Sunday, March 9, 2008

Spotlight on Richard Peck

The Ghost Belonged to Me Summary: Alexander is having a hard enough time being a normal boy in school without his strange neighbor Blossom Culp trying to scare him by telling him his barn is haunted. One night, thinking Blossom is trying to spook him again, Alex goes into the barn and discovers a strange girl in wet clothes with a little dog. When the mysterious girl helps prevent a tragedy from occurring, suddenly everyone far and wide wants to see Alex and his ghost. Now Alex and Blossom must avoid the press and other gawkers in order to grant the girl's one request - a proper burial with her family in New Orleans.

Ghosts I Have Been Summary: When poor Blossom Culp saves the richest girl in town, Letty Shambaugh, from being beaten up, she is rewarded with new clothes and a visit to the Shambaugh home. Only problem is that Letty doesn't want spunky Blossom there. To make her visit more interesting, Blossom pretends to have ESP. But what turns out to be a prank actually unleashes Blossom's real psychic powers. Soon she is able to prevent a boy from getting run over by a motor car, a false medium from swindling the town, and even help a kindly old woman with her ghost problem. But things take a turn when Blossom travels, for a moment, into the past on board the Titanic. And there, she learns the terrible truth about a family everyone had once thought were heroes.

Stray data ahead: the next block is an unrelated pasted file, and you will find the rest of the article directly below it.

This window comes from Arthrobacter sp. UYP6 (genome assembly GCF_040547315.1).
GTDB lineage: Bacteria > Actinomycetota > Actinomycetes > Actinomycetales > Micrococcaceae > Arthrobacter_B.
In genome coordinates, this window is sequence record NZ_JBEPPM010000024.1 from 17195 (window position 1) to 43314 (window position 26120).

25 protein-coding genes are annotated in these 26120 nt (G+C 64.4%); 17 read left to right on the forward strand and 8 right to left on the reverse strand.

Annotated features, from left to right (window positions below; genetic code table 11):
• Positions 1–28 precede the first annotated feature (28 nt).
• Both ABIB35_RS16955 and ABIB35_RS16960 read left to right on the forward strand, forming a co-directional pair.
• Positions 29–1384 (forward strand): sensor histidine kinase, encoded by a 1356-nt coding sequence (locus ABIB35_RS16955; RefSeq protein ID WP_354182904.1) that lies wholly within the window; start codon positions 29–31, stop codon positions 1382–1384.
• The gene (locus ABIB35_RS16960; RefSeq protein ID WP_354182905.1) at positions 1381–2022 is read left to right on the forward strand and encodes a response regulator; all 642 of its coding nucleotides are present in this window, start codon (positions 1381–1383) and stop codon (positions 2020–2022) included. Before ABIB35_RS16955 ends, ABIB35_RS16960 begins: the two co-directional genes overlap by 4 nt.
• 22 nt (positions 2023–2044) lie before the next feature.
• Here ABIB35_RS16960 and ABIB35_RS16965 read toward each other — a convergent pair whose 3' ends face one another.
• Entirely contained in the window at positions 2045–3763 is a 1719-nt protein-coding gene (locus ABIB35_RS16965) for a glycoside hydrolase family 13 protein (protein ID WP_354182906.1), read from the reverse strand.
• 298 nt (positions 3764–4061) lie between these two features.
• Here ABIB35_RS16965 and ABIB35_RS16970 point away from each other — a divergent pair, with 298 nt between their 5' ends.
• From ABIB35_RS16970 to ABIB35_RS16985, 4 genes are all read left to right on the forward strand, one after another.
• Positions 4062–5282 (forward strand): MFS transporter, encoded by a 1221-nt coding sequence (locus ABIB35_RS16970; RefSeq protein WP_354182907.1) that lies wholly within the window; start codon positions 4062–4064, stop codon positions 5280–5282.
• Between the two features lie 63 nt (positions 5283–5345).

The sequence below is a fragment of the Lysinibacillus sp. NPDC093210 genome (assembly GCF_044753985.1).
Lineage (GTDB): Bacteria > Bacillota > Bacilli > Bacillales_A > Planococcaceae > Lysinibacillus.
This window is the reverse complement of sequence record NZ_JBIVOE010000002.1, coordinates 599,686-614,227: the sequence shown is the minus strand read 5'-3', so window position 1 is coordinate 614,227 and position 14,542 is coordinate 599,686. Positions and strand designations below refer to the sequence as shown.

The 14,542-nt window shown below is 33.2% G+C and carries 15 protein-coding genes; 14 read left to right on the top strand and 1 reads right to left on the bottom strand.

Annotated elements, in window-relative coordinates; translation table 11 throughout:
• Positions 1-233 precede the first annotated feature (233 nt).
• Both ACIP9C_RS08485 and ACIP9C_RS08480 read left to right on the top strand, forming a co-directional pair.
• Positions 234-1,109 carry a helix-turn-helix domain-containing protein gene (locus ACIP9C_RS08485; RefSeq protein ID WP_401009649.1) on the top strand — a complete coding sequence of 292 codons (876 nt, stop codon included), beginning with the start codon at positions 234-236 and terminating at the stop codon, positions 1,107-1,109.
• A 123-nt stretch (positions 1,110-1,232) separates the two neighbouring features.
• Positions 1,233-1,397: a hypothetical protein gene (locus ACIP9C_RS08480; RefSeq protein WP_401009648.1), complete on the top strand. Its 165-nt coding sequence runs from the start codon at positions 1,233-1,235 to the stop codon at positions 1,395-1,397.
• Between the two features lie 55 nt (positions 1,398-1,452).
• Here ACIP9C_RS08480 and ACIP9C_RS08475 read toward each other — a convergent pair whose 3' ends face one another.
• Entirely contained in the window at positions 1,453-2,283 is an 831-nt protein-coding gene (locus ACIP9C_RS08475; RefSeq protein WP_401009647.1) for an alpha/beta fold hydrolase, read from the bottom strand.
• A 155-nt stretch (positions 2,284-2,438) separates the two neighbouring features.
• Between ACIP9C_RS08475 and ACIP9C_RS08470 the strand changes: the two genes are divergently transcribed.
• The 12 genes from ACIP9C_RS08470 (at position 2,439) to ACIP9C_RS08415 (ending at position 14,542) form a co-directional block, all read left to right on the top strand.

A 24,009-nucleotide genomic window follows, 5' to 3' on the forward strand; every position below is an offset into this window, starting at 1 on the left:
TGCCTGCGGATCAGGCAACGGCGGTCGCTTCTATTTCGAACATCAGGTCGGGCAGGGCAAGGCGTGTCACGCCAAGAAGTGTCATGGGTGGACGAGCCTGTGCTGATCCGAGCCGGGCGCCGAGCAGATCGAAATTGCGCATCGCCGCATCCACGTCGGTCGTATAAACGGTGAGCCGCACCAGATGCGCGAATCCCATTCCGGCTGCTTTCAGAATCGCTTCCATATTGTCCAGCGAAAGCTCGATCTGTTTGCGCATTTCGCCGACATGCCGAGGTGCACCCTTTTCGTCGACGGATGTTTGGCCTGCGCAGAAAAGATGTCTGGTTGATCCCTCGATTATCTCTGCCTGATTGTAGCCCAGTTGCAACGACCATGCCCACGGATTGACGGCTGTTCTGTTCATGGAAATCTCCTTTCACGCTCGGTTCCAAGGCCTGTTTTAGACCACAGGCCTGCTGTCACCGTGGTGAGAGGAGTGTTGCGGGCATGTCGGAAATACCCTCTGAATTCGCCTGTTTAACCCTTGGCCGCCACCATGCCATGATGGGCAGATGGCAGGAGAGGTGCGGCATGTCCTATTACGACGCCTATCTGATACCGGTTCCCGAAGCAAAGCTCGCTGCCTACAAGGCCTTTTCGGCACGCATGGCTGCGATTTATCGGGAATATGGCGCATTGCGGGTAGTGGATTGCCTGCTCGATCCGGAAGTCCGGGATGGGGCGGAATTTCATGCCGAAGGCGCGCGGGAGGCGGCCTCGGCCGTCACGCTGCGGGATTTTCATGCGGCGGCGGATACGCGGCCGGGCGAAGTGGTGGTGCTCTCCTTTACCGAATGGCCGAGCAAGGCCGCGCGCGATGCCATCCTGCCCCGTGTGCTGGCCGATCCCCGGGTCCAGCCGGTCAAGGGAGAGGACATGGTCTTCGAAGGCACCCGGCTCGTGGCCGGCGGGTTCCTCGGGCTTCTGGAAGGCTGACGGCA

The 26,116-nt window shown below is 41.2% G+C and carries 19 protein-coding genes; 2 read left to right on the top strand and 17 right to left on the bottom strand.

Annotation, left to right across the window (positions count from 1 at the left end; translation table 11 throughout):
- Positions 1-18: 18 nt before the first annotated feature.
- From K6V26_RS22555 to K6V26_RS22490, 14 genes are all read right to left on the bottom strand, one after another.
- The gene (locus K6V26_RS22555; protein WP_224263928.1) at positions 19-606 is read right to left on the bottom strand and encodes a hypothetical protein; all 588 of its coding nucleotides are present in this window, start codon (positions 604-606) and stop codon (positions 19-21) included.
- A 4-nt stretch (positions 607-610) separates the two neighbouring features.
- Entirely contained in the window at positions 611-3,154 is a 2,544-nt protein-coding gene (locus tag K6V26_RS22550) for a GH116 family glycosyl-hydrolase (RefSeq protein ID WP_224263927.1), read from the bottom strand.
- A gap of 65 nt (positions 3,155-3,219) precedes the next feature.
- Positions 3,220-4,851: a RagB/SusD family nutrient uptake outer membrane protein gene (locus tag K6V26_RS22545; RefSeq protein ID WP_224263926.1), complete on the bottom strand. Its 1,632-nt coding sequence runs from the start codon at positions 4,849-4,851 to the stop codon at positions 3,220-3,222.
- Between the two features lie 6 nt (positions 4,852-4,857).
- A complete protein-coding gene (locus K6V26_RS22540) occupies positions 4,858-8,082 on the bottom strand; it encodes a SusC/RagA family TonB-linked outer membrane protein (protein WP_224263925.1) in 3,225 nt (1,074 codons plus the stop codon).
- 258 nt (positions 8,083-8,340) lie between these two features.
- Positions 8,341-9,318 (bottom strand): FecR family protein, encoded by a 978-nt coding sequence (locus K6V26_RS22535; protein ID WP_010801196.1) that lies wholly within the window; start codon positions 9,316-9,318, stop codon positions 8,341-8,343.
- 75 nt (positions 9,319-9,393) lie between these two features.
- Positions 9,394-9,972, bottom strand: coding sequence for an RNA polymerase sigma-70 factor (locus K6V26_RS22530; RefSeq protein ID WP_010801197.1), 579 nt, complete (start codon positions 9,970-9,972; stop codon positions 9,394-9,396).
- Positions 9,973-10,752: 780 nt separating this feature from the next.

The Dreadful Future of Blossom Culp Summary: Blossom is starting out her first year of high school on bad footing. Everyone knows about her psychic powers, but everyone feels she's just lying or is crazy. Never one to worry about what other people think, Blossom agrees to be part of the school Halloween Haunted House as a fortune teller. However, when she goes with Alexander to take a look at the house to be used, she is suddenly transported, not back in time, but to the future. It's a very strange future where people used strange glowing boxes, grown girls wear their skirts short, and even worse, everything she knows and loves about her beloved Bluff City is gone.

Assessment: Without a doubt, Richard Peck is one of the finest writers for children of our day. Typically, he writes historical novels set at the turn of the century, and a few set just before or during World War II, with marvelous details, particularly about the automobiles, Hoosier speech, and way of life is quiet towns, typically in Indiana. However, I was glad to come across these novels because now I could find a reason to include Richard Peck on my blog. Don't expect a lot of suspenseful action; instead, expect rich and wonderful humor such as a great Halloween prank against mischievous boys who want to overturn an outhouse and are instead scared out of their wits by a made-up Blossom. I hope these books will also lead readers to Peck's other wonderful novels.

1 comment:

Anonymous said...

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